Tuesday, October 09, 2007

Discovering Charles Portis (Again)

In one way, things are going according to plan in my attempt to not buy any books for a while, in the sense that I haven't bought any books for a while. ("A while" would usually be defined as three or four days -- I think I have an anxiety/consumerism problem, the latter half of the problem thankfully limited mostly to books rather than, say, large household appliances -- so the fact that it's been almost a month is a small miracle.)

In terms of the specific reading list that I drew up, though, my path has been predictably redesigned. In fact, long story short, I'm reading Pride and Prejudice and then The Varieties of Religious Experience, and then I'm heading to the bookstore for a liberating purchase or two.

I got sidetracked from my list in the best way possible -- by discovering a new writer (new to me, I mean) who I love. Several years ago, when Charles Portis' novels were reissued, there were appreciations written about his status as a beloved cult author, and I remember reading a particularly eye-catching rave for his debut, Norwood. It's been on my shelf for a few years, and a recent post about Portis over at Paper Cuts inspired me to finally get around to reading it. So I guess it's not that Portis is new to me, I've known about him for a few years. It's the actual work that's new.

Born in Arkansas, now 73 and famously reclusive, Portis published Norwood when he was 32, and he's written four more novels since, the last one appearing in 1991.

In 2003, in the first issue of The Believer, Ed Park wrote a long essay praising Portis. I've only read the first part of it, because I want to read the rest after I've gotten through all the novels, which shouldn't be too long from now. Here's an excerpt from early on in Park's piece:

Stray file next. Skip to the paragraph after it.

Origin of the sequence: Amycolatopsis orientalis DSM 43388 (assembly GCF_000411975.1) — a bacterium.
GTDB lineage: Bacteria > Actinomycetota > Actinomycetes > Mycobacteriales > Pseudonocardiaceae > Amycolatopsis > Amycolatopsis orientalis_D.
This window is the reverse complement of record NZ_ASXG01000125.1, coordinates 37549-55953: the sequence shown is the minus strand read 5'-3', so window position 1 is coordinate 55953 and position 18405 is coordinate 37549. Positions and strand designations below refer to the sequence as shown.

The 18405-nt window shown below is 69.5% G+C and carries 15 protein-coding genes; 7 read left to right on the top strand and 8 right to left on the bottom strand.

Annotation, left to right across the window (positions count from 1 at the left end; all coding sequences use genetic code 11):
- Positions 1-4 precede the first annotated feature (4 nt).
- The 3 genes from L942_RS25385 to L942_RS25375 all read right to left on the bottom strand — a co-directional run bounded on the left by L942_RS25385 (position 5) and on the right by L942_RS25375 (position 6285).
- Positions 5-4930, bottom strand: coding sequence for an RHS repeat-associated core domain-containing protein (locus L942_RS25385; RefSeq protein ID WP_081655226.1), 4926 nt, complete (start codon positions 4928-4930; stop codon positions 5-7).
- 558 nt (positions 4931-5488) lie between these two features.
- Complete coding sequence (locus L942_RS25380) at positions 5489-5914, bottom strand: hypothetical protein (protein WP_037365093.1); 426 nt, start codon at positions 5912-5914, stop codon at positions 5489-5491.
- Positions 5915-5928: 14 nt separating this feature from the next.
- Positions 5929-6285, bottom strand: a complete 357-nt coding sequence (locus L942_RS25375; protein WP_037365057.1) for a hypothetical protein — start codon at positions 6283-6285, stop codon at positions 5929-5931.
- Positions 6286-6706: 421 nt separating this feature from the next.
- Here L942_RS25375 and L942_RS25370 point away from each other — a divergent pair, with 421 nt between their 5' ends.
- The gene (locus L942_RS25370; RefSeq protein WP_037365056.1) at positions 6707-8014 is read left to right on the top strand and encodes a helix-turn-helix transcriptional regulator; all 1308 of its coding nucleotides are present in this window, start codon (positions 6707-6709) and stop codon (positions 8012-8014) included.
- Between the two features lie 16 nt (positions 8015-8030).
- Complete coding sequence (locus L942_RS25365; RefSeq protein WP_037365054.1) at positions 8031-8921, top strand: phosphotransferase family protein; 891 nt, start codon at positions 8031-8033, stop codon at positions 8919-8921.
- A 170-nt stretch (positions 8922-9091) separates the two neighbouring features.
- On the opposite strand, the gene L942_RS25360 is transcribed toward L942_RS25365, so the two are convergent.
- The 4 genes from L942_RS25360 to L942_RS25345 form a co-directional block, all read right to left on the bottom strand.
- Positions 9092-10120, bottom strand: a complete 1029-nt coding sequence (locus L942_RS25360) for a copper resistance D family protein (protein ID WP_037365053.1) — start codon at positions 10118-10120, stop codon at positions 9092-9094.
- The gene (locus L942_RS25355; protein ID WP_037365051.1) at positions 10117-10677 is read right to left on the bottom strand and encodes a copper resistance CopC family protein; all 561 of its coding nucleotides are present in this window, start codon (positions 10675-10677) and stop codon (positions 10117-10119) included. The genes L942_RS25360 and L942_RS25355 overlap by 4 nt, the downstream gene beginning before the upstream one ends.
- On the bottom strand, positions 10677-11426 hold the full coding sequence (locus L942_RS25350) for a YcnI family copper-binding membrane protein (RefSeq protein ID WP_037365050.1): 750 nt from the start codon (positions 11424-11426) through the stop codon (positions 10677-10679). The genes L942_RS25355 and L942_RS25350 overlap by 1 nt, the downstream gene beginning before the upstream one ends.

(Portis) left for New York in 1960, and became a general assignment reporter at the now defunct New York Herald-Tribune, working out of what has to be one of the more formidable newsroom incubators in history—his comrades included Tom Wolfe (who would later dub him the "original laconic cutup") and future Harper’s editor Lewis Lapham. Norwood's titular ex-Marine, after a fruitless few days in Gotham, saw it as "the hateful town," and Portis himself had once suggested (in response to an aspersion against Arkansas in the pages of Time), that Manhattan be buried in turnip greens...
Norwood is only 190 pages long -- quick pages, too -- and if you read books for big endings, it's not for you. It's all about the ride, literally and figuratively. Norwood drives from Texas to New York on an errand for a shady character, and as the back of the book says, "By the time he returns home to Ralph, Texas, Norwood has met his true love, Rita Lee...befriended Edmund B. Ratner, the second shortest midget in show business...and helped Joann, 'the chicken with a college education,' realize her true potential in life."

All true.

I'll leave you with an excerpt that's indicative of the novel in one way -- it features snappy, funny dialogue, and the book is crammed full of that. The way it's not indicative is that this dialogue takes place between Norwood and a stranger in a costume. Given my fascination with mascots, I just figured this was the most appropriate choice:
(Norwood) walked up as far as Fifty-ninth Street, where things began to peter out, then came back. There was a man in a Mr. Peanut outfit in front of the Planters place but he was not giving out sample nuts, he was just walking back and forth. The Mr. Peanut casing looked hot. It looked thick enough to give protection against small arms fire.

"Do they pay you by the hour or what?" Norwood said to the monocled peanut face.

"Yeah, by the hour," said a wary, muffled voice inside.

"I bet that suit is heavy."

"It's not all that heavy. I just started this morning."

"How much do you get a hour?"

"You ask a lot of questions, don't you?"

"Do you take the suit home with you?"

"No, I put it on down here. At the shop."

"The one in Dallas gives out free nuts."

"I don't know anything about that. They didn't say anything to me about it."

"He don't give you many, just two or three cashews."

"I don't know anything about that. I work at the post office at night."

"Well, I'll see you sometime, Mr. Peanut. You take it easy."

"Okay. You too."


Anonymous Anonymous said...

Thanks for posting that short bit from Norwood and helping me remember again in detail why all his books are so priceless. Truly incomparably great comic dialogue.

7:36 PM  

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